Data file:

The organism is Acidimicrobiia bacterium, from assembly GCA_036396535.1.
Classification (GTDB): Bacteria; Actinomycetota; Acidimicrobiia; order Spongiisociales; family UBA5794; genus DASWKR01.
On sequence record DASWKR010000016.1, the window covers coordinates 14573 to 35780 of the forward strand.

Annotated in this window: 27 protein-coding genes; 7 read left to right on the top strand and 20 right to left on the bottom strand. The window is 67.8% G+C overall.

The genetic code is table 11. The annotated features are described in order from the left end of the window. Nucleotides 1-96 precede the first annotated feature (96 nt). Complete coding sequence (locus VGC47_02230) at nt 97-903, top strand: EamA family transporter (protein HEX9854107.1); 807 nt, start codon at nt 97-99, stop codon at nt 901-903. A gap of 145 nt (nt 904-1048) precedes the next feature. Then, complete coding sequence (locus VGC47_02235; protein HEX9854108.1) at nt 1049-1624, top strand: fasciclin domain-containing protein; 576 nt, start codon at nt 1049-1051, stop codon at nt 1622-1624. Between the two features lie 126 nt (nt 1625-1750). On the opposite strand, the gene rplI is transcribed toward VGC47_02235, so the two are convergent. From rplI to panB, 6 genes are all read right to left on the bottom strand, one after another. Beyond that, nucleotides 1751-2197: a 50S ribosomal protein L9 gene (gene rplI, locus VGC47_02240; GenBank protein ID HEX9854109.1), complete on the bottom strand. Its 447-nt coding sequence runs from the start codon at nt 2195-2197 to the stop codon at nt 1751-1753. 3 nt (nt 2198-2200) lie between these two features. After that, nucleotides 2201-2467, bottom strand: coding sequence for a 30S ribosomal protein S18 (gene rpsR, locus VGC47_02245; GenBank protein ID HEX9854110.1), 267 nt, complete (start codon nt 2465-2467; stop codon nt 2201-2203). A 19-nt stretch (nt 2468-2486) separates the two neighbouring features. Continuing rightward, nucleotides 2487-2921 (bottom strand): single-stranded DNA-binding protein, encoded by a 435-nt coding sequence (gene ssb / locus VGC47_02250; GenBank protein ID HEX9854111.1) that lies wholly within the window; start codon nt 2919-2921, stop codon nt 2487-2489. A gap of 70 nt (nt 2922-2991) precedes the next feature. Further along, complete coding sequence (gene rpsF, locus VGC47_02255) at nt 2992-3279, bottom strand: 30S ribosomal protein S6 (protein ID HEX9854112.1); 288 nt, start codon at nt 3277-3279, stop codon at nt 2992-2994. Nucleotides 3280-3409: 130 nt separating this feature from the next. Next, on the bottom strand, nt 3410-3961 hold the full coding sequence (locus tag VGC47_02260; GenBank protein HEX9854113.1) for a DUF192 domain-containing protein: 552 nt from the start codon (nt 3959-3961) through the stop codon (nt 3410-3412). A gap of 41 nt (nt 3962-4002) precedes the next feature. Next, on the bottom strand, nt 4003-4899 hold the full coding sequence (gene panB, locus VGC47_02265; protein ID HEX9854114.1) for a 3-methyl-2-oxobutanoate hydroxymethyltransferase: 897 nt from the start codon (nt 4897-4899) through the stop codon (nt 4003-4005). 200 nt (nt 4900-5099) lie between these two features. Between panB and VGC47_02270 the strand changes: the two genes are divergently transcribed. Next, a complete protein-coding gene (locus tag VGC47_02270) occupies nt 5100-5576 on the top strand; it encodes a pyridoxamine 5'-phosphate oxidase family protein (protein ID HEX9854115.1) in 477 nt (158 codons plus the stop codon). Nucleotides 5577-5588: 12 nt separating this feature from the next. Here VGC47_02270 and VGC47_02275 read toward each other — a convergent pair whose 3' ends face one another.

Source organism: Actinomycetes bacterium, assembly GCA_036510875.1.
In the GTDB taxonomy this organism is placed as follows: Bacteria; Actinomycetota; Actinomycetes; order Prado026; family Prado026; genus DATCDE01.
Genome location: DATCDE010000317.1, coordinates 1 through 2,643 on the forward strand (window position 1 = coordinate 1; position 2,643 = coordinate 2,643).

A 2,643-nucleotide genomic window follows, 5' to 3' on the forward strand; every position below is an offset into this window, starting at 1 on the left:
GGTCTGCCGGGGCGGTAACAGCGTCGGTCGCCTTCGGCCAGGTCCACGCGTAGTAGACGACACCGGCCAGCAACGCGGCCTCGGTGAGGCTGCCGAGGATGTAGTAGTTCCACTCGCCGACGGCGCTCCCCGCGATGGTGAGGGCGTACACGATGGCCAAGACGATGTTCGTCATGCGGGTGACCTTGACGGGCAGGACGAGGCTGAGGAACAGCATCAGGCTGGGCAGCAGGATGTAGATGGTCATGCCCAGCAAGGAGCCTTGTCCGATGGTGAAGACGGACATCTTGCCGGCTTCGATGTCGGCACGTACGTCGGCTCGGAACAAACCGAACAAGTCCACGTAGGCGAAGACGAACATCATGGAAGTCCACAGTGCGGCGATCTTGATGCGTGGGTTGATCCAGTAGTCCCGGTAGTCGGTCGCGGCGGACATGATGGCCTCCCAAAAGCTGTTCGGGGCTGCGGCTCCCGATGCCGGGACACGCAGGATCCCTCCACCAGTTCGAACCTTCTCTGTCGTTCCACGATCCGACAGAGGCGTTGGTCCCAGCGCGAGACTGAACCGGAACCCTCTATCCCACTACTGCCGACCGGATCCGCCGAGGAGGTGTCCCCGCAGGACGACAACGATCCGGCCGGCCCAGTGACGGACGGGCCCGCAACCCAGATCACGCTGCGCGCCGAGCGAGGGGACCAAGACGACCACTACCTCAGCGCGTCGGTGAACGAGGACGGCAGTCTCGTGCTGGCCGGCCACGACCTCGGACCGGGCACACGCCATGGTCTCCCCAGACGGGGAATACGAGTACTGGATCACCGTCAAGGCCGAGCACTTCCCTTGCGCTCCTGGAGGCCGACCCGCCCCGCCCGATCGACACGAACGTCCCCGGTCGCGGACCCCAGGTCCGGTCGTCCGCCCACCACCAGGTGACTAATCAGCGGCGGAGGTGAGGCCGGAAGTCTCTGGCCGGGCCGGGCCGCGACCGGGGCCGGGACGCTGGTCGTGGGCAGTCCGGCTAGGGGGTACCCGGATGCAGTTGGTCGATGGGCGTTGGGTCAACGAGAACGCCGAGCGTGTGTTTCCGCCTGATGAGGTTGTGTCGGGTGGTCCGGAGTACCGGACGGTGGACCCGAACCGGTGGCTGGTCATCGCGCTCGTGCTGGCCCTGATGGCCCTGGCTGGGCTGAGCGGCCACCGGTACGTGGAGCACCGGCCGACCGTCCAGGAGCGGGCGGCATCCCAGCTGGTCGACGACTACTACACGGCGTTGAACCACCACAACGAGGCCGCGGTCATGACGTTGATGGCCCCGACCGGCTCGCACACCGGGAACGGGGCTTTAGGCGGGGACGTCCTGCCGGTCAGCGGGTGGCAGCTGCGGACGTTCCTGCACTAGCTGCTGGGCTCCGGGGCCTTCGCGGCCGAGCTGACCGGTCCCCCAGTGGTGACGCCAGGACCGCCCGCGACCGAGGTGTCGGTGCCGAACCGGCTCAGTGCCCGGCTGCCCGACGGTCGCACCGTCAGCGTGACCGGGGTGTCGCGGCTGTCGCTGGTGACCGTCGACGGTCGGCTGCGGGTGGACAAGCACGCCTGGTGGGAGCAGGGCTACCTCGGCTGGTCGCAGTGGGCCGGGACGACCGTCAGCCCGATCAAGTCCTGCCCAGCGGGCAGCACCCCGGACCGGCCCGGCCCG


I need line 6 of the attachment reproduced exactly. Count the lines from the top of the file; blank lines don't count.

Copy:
Source organism: Actinomycetes bacterium, assembly GCA_036510875.1.